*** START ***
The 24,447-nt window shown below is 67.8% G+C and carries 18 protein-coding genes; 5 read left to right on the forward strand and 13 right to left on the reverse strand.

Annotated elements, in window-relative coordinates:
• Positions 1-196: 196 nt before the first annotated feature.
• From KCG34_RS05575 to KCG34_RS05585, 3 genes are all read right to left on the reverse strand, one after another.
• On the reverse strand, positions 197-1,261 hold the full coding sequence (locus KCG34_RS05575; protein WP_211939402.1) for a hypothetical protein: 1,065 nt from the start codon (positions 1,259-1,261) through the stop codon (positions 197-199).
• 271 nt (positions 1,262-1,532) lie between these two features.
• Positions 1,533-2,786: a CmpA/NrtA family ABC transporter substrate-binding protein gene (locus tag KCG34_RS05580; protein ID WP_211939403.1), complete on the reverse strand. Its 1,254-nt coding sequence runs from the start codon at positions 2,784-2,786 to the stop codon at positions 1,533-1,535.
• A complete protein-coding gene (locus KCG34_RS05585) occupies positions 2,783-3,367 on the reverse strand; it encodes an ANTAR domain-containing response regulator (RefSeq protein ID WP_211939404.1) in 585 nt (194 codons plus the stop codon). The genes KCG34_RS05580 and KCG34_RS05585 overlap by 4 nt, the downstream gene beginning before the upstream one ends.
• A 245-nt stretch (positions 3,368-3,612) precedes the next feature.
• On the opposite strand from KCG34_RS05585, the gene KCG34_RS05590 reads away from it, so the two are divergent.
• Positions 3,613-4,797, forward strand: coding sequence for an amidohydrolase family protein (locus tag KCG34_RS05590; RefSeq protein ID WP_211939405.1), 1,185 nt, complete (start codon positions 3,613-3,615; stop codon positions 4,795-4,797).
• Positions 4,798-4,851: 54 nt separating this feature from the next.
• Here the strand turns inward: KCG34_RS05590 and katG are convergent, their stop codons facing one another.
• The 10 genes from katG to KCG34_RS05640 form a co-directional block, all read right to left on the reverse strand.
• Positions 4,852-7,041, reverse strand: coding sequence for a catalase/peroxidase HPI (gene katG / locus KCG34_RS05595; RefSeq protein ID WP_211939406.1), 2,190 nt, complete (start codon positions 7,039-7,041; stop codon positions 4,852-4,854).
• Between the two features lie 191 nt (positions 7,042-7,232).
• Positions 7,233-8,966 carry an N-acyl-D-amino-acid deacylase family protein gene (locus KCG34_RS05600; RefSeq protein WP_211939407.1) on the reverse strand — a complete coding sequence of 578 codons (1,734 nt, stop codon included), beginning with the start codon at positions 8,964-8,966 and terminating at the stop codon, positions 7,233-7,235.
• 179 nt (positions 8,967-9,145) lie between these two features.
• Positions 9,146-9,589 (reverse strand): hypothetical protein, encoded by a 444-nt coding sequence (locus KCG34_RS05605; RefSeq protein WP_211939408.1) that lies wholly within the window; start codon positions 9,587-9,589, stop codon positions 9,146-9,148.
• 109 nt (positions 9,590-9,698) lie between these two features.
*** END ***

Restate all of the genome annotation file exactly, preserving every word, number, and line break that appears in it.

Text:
The 24,447-nt window shown below is 67.8% G+C and carries 18 protein-coding genes; 5 read left to right on the forward strand and 13 right to left on the reverse strand.

Annotated elements, in window-relative coordinates:
• Positions 1-196: 196 nt before the first annotated feature.
• From KCG34_RS05575 to KCG34_RS05585, 3 genes are all read right to left on the reverse strand, one after another.
• On the reverse strand, positions 197-1,261 hold the full coding sequence (locus KCG34_RS05575; protein WP_211939402.1) for a hypothetical protein: 1,065 nt from the start codon (positions 1,259-1,261) through the stop codon (positions 197-199).
• 271 nt (positions 1,262-1,532) lie between these two features.
• Positions 1,533-2,786: a CmpA/NrtA family ABC transporter substrate-binding protein gene (locus tag KCG34_RS05580; protein ID WP_211939403.1), complete on the reverse strand. Its 1,254-nt coding sequence runs from the start codon at positions 2,784-2,786 to the stop codon at positions 1,533-1,535.
• A complete protein-coding gene (locus KCG34_RS05585) occupies positions 2,783-3,367 on the reverse strand; it encodes an ANTAR domain-containing response regulator (RefSeq protein ID WP_211939404.1) in 585 nt (194 codons plus the stop codon). The genes KCG34_RS05580 and KCG34_RS05585 overlap by 4 nt, the downstream gene beginning before the upstream one ends.
• A 245-nt stretch (positions 3,368-3,612) precedes the next feature.
• On the opposite strand from KCG34_RS05585, the gene KCG34_RS05590 reads away from it, so the two are divergent.
• Positions 3,613-4,797, forward strand: coding sequence for an amidohydrolase family protein (locus tag KCG34_RS05590; RefSeq protein ID WP_211939405.1), 1,185 nt, complete (start codon positions 3,613-3,615; stop codon positions 4,795-4,797).
• Positions 4,798-4,851: 54 nt separating this feature from the next.
• Here the strand turns inward: KCG34_RS05590 and katG are convergent, their stop codons facing one another.
• The 10 genes from katG to KCG34_RS05640 form a co-directional block, all read right to left on the reverse strand.
• Positions 4,852-7,041, reverse strand: coding sequence for a catalase/peroxidase HPI (gene katG / locus KCG34_RS05595; RefSeq protein ID WP_211939406.1), 2,190 nt, complete (start codon positions 7,039-7,041; stop codon positions 4,852-4,854).
• Between the two features lie 191 nt (positions 7,042-7,232).
• Positions 7,233-8,966 carry an N-acyl-D-amino-acid deacylase family protein gene (locus KCG34_RS05600; RefSeq protein WP_211939407.1) on the reverse strand — a complete coding sequence of 578 codons (1,734 nt, stop codon included), beginning with the start codon at positions 8,964-8,966 and terminating at the stop codon, positions 7,233-7,235.
• 179 nt (positions 8,967-9,145) lie between these two features.
• Positions 9,146-9,589 (reverse strand): hypothetical protein, encoded by a 444-nt coding sequence (locus KCG34_RS05605; RefSeq protein WP_211939408.1) that lies wholly within the window; start codon positions 9,587-9,589, stop codon positions 9,146-9,148.
• 109 nt (positions 9,590-9,698) lie between these two features.